Children build self-confidence through music

When the school semester comes to an end for most children, one group of students received their "final examination" only this week, staging the English musical "The Lion King Jr."
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Children build self-confidence through music
Ti Gong

Most of the young performers are students of Shanghai’s international schools.

The school semester has come to an end for most children, but one group of students received their “final examination” only this week when the English musical “The Lion King Jr” was staged at Changjiang Theater in Huangpu District.

What made the performances special was that all the actors were children aged between 6 and 14. The shows also served as a report-back performance by the kids after one year of training and learning music.

Most of the young performers are students at Shanghai’s international schools, who sacrifice after-school hours for musical courses at Zeal-Youth Culture, a company providing bilingual musical education to children.

“Drama and theater have become popular hobby among children and their parents in Shanghai. We found that musical is even more appealing for young students compared with other stage performance forms,” said Tao Wenwen, operative director of Zeal-Youth Culture.

According to Tao, singing is an easier way for children to express themselves, compared with other performing forms. Musicals usually create an active atmosphere on stage, which is appealing to children and helps them stay focused during the courses.

“After picking up a role, a child has to gradually understand the character and think from another person’s angle, which is an important ability in their growth," said Tao.

"We also encourage the young actors and actresses to review their own performances and seek improvement for themselves,” said Tao.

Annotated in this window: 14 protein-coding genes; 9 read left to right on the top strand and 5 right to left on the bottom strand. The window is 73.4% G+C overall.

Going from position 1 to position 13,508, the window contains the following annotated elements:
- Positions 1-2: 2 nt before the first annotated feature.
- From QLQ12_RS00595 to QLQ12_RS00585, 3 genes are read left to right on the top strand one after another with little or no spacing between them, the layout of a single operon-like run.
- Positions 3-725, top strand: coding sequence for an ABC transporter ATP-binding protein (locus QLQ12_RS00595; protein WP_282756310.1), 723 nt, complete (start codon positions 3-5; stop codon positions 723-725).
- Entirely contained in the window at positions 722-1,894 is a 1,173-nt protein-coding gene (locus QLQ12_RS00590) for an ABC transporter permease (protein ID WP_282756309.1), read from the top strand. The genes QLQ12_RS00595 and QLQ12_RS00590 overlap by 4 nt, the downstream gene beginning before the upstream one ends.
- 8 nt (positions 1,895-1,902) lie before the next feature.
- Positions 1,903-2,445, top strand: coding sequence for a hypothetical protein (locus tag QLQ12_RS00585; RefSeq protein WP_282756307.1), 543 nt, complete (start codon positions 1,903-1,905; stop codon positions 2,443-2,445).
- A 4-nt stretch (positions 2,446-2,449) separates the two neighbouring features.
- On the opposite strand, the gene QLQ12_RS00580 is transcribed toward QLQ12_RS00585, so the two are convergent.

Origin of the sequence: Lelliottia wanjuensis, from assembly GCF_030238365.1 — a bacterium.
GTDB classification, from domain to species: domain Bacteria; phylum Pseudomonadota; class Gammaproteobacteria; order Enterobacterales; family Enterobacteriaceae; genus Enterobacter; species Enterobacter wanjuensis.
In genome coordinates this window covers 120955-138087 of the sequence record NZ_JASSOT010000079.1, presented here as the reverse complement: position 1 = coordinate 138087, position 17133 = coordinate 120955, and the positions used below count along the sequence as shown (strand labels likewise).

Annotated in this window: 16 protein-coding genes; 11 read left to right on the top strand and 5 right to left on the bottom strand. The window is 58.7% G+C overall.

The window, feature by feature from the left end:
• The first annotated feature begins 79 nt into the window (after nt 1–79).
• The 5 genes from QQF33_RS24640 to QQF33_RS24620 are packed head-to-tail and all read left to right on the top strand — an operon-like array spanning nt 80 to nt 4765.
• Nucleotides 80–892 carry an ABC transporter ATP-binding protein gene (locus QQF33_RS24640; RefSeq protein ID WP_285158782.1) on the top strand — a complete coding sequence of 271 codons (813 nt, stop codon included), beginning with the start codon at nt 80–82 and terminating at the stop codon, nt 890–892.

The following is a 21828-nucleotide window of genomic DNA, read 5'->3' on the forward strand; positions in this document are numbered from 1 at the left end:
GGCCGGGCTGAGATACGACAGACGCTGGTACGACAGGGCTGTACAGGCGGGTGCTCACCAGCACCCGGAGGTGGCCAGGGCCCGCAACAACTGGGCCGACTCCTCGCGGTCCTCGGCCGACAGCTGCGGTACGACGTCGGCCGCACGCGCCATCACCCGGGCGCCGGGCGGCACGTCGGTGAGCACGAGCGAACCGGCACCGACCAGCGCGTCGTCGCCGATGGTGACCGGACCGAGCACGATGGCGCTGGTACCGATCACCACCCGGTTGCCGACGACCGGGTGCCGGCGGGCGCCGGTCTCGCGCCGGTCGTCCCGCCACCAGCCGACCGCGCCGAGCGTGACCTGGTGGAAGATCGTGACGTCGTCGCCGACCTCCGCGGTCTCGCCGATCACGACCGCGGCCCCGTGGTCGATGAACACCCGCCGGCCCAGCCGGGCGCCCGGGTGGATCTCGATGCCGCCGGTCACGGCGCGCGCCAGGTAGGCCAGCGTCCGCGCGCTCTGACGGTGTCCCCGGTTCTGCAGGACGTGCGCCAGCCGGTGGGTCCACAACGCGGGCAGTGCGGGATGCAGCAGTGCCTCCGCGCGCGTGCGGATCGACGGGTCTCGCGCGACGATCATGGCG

Children build self-confidence through music
Ti Gong

Felix Qin (left), a fourth-grade primary school student, plays the role of lead character Simba.

Vocal and body training is time-consuming for young performers, who have however learned about persistence through the roles they play.

“I like the Lion King very much, especially the stories that happened to Simba,” said Felix Qin, a fourth-grade primary school student who played the role of lead character Simba.

“You always find positiveness in Simba, and that’s how I want myself to be. The story is all about courage and responsibility, so I committed to working hard for the musical all this while, which is how a responsible man should be."

Tao said: “Felix used to be shy on stage. But as the major character, he performed like a monitor in class, who memorized the whole play well and could even lead his fellow performers. The cultivation of self-confidence and cooperative ability is exactly what we want the children to learn during the process.”

Zeal-Youth will introduce another musical “Elf” in the new semester. 

Tao said the company is in cooperation with some US-based drama societies. Selected students will be invited for exchange programs during the summer vacation to perform together with their American counterparts.

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